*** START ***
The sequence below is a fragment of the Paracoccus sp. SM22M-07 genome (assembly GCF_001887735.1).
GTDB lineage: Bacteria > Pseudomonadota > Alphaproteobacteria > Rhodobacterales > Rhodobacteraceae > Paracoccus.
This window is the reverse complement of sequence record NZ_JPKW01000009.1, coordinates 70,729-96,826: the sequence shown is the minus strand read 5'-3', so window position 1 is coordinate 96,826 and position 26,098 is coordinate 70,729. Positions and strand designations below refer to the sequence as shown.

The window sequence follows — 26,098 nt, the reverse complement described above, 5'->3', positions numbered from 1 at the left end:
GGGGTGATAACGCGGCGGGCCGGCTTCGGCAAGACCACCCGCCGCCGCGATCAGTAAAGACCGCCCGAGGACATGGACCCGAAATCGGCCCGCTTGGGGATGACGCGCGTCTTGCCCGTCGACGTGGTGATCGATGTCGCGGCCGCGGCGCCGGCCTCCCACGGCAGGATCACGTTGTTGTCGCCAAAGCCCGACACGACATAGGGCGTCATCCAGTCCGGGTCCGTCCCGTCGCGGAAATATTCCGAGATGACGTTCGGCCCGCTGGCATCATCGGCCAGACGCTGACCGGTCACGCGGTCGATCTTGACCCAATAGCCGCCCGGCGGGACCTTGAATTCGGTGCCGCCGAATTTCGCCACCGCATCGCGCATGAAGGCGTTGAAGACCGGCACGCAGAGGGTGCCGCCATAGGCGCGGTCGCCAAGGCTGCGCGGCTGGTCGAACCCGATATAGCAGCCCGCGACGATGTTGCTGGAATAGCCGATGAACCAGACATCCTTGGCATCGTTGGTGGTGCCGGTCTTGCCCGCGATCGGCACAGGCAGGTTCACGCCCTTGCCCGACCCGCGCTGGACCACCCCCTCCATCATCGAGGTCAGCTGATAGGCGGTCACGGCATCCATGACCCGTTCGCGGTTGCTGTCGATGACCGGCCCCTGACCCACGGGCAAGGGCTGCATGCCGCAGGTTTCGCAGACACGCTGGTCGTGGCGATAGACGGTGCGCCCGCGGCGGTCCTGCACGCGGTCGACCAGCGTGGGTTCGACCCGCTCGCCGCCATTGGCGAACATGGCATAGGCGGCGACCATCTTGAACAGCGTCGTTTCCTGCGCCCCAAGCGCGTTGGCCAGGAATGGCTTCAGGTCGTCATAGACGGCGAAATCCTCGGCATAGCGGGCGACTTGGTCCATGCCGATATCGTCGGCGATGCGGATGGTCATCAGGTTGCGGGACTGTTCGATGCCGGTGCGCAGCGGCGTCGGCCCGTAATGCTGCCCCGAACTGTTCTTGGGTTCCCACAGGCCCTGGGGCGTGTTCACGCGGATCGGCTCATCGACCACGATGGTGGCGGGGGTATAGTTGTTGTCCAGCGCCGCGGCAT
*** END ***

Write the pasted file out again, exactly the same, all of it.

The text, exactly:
The sequence below is a fragment of the Paracoccus sp. SM22M-07 genome (assembly GCF_001887735.1).
GTDB lineage: Bacteria > Pseudomonadota > Alphaproteobacteria > Rhodobacterales > Rhodobacteraceae > Paracoccus.
This window is the reverse complement of sequence record NZ_JPKW01000009.1, coordinates 70,729-96,826: the sequence shown is the minus strand read 5'-3', so window position 1 is coordinate 96,826 and position 26,098 is coordinate 70,729. Positions and strand designations below refer to the sequence as shown.

The window sequence follows — 26,098 nt, the reverse complement described above, 5'->3', positions numbered from 1 at the left end:
GGGGTGATAACGCGGCGGGCCGGCTTCGGCAAGACCACCCGCCGCCGCGATCAGTAAAGACCGCCCGAGGACATGGACCCGAAATCGGCCCGCTTGGGGATGACGCGCGTCTTGCCCGTCGACGTGGTGATCGATGTCGCGGCCGCGGCGCCGGCCTCCCACGGCAGGATCACGTTGTTGTCGCCAAAGCCCGACACGACATAGGGCGTCATCCAGTCCGGGTCCGTCCCGTCGCGGAAATATTCCGAGATGACGTTCGGCCCGCTGGCATCATCGGCCAGACGCTGACCGGTCACGCGGTCGATCTTGACCCAATAGCCGCCCGGCGGGACCTTGAATTCGGTGCCGCCGAATTTCGCCACCGCATCGCGCATGAAGGCGTTGAAGACCGGCACGCAGAGGGTGCCGCCATAGGCGCGGTCGCCAAGGCTGCGCGGCTGGTCGAACCCGATATAGCAGCCCGCGACGATGTTGCTGGAATAGCCGATGAACCAGACATCCTTGGCATCGTTGGTGGTGCCGGTCTTGCCCGCGATCGGCACAGGCAGGTTCACGCCCTTGCCCGACCCGCGCTGGACCACCCCCTCCATCATCGAGGTCAGCTGATAGGCGGTCACGGCATCCATGACCCGTTCGCGGTTGCTGTCGATGACCGGCCCCTGACCCACGGGCAAGGGCTGCATGCCGCAGGTTTCGCAGACACGCTGGTCGTGGCGATAGACGGTGCGCCCGCGGCGGTCCTGCACGCGGTCGACCAGCGTGGGTTCGACCCGCTCGCCGCCATTGGCGAACATGGCATAGGCGGCGACCATCTTGAACAGCGTCGTTTCCTGCGCCCCAAGCGCGTTGGCCAGGAATGGCTTCAGGTCGTCATAGACGGCGAAATCCTCGGCATAGCGGGCGACTTGGTCCATGCCGATATCGTCGGCGATGCGGATGGTCATCAGGTTGCGGGACTGTTCGATGCCGGTGCGCAGCGGCGTCGGCCCGTAATGCTGCCCCGAACTGTTCTTGGGTTCCCACAGGCCCTGGGGCGTGTTCACGCGGATCGGCTCATCGACCACGATGGTGGCGGGGGTATAGTTGTTGTCCAGCGCCGCGGCAT